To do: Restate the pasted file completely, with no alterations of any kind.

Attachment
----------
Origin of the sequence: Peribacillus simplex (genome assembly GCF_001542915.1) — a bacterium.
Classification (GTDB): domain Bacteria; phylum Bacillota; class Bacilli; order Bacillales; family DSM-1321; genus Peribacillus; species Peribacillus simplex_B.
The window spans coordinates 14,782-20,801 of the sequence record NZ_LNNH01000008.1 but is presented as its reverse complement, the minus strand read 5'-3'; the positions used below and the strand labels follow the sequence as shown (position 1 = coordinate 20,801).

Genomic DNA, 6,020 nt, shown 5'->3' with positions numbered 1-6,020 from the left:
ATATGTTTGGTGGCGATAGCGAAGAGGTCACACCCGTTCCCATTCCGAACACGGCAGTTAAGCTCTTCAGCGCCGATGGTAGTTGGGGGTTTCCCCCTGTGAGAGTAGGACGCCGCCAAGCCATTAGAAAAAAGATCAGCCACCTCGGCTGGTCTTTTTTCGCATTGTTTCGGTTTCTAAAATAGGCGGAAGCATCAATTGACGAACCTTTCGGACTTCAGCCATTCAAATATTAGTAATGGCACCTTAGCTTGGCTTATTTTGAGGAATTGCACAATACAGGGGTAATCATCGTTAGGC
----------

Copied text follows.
Origin of the sequence: Peribacillus simplex (genome assembly GCF_001542915.1) — a bacterium.
Classification (GTDB): domain Bacteria; phylum Bacillota; class Bacilli; order Bacillales; family DSM-1321; genus Peribacillus; species Peribacillus simplex_B.
The window spans coordinates 14,782-20,801 of the sequence record NZ_LNNH01000008.1 but is presented as its reverse complement, the minus strand read 5'-3'; the positions used below and the strand labels follow the sequence as shown (position 1 = coordinate 20,801).

Genomic DNA, 6,020 nt, shown 5'->3' with positions numbered 1-6,020 from the left:
ATATGTTTGGTGGCGATAGCGAAGAGGTCACACCCGTTCCCATTCCGAACACGGCAGTTAAGCTCTTCAGCGCCGATGGTAGTTGGGGGTTTCCCCCTGTGAGAGTAGGACGCCGCCAAGCCATTAGAAAAAAGATCAGCCACCTCGGCTGGTCTTTTTTCGCATTGTTTCGGTTTCTAAAATAGGCGGAAGCATCAATTGACGAACCTTTCGGACTTCAGCCATTCAAATATTAGTAATGGCACCTTAGCTTGGCTTATTTTGAGGAATTGCACAATACAGGGGTAATCATCGTTAGGC